Consumer Products

Parents still buying traditional toys

American parents may be quickly evolving with the digital times, but their toy purchasing habits, apparently, have hardly changed. That's according to market research firm The NPD Group's latest Evolution of Play report.
July 25, 2013

American parents may be quickly evolving with the digital times, but their toy-purchasing habits, apparently, have hardly changed. That’s according to market research firm The NPD Group’s recent Evolution of Play report, which found that parents’ interest in buying electronics is well balanced with expenditures on traditional toys, including games.

The report, which focuses on how parents of kids ages two to 12 think about toys and technology and discovered that 51% of parents felt electronic devices had no impact at all on their child’s play time, has identified five distinct segments of parents, which are categorized by More Is Better, Child Pleasers, Parent Knows Best, Passives and Minimalists.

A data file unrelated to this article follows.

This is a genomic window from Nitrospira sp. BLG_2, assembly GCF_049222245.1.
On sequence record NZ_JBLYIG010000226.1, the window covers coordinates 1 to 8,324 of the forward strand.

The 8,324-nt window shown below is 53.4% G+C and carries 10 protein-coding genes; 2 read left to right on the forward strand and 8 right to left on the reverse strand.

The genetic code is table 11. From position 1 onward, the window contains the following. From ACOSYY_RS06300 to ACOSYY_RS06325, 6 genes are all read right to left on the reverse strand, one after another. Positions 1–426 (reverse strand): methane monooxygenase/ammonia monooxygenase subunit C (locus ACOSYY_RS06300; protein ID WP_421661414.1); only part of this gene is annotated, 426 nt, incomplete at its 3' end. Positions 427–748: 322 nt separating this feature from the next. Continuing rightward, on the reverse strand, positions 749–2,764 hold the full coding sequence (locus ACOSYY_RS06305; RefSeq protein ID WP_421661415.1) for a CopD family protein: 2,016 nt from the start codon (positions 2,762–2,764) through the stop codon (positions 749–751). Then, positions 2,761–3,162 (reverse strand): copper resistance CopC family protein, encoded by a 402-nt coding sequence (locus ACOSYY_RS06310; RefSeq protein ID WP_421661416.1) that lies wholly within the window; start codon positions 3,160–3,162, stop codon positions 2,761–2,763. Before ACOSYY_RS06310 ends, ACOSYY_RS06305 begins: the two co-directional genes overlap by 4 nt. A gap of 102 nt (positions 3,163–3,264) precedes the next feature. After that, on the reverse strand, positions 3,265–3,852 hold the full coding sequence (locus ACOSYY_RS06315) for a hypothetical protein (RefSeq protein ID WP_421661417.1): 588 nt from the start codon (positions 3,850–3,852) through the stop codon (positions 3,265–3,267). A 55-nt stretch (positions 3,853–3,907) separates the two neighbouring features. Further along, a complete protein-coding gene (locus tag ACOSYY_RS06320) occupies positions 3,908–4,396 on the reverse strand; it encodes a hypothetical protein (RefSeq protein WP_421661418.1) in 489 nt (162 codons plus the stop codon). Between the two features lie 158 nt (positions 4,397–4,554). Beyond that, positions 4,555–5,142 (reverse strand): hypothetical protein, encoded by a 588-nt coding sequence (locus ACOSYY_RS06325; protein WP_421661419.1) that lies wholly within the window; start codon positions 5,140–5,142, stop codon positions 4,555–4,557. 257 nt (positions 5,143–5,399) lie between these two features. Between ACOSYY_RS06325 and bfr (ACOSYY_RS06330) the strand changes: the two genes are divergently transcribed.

Of course, the More Is Better parenting segment, while only representing 15% of parents, makes up 41% of total spending on both traditional toys like dolls and action figures as well as electronic toys such as apps and hardware.  The study also says that these ‘indulgent’ parents are still relatively conservative when it comes to allowing the use of technology and setting purchasing budgets.  This demographic is easiest to sell to, as it shops frequently and believes in the positive power of play.

The Child Pleasers segment, meanwhile, wants kids to have more than they did growing up, and therefore at 21% revenue share are more susceptible to impulse shopping.  Naturally, the Parents Know Best segment is the most selective and often favors educational experiences, is less influenced by advertising and imposes limits on tech time. However, this group isn’t afraid to spend more on toys that hold valuable play experiences.

Passive parents, all 22% of them, tend to be older and have older children, and they do not partake in the impulse shopping that’s typical of younger families. Minimalist parents – making up the largest segment at 22% – are hardest to market to, with spending below average despite healthy household income levels.

From a marketing perspective, the report highlights the important role that educational toys – whether they are traditional or electronic – can play a major role in swaying parents who are otherwise reluctant to make purchases.

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